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Life is too boring for Maya now. (Reality TV hadn't been invented yet.) That means it's time for her to get a job.
She decides that she wants to be a conductorette, but her mother tells her that they don't accept black people for that job.
Guess what? She doesn't care.
She visits the office every day for about a month, until they finally give up. She becomes the first black conductorette in San Francisco.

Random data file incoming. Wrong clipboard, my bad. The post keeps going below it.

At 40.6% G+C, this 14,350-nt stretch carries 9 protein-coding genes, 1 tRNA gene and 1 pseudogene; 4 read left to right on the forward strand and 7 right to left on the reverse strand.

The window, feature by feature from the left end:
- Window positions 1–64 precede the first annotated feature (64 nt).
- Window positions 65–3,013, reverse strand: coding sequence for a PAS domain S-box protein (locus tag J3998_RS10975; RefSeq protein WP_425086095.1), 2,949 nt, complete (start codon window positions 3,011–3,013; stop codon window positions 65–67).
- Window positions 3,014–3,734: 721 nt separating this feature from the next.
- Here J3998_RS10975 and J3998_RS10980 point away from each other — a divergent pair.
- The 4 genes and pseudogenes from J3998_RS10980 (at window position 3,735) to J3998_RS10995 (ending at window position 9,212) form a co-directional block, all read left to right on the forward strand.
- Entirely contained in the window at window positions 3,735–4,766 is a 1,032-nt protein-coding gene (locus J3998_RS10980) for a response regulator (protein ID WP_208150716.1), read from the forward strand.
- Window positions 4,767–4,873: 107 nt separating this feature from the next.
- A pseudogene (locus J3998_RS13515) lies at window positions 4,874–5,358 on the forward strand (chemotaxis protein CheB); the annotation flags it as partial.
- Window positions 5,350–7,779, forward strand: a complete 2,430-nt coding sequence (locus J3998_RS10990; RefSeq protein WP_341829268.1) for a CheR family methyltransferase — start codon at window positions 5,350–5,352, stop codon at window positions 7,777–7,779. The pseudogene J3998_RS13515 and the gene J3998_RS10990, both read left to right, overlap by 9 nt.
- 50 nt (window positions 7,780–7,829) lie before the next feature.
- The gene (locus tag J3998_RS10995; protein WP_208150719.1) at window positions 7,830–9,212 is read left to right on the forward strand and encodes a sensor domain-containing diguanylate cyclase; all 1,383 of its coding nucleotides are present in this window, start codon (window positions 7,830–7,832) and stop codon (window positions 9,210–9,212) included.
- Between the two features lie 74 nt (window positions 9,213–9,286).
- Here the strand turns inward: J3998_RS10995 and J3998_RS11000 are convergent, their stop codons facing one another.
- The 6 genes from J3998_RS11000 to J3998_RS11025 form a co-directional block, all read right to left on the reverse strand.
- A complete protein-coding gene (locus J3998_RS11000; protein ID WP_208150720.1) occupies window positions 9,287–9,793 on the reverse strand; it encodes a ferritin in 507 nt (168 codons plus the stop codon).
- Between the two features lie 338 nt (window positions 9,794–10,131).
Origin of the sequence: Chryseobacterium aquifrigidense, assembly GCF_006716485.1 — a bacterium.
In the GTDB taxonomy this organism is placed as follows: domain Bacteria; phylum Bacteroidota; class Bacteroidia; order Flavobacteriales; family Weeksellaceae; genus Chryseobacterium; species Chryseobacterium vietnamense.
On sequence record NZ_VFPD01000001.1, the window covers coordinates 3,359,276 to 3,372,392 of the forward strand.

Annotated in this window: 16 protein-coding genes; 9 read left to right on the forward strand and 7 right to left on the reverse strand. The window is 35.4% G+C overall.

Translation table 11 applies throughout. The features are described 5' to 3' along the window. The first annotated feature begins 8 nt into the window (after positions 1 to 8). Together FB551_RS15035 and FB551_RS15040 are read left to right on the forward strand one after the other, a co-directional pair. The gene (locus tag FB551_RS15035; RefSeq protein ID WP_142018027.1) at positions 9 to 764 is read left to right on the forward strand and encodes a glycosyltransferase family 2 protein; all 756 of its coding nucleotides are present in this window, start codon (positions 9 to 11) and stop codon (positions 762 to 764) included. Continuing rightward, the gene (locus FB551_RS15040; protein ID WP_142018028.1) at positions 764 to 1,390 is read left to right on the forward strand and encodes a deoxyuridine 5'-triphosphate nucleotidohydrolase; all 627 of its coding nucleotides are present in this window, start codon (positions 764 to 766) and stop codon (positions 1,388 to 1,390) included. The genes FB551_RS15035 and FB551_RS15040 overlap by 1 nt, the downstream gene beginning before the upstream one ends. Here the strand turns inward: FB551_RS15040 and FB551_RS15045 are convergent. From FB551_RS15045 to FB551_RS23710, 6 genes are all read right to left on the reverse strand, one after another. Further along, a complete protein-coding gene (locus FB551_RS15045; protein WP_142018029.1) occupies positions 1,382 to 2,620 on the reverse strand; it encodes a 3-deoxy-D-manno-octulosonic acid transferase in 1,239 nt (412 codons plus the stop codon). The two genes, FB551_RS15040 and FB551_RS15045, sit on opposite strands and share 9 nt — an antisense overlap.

After all that work, Maya only keeps the job for one semester. Hmmm.
Before going back to school, Maya imagines that she will have a ton of friends now that she's all grown up. Turns out, though, that she's too grown up for everyone at school.
She begins to cut classes, at least until her mom finds out. She's too much of a goody-two-shoes to keep skipping for long.
Another important revelation in this chapter: black female teenagers not only have to deal with everything that comes along with being a teenager, but also with sexism and racism. In the end, though, it just makes them stronger.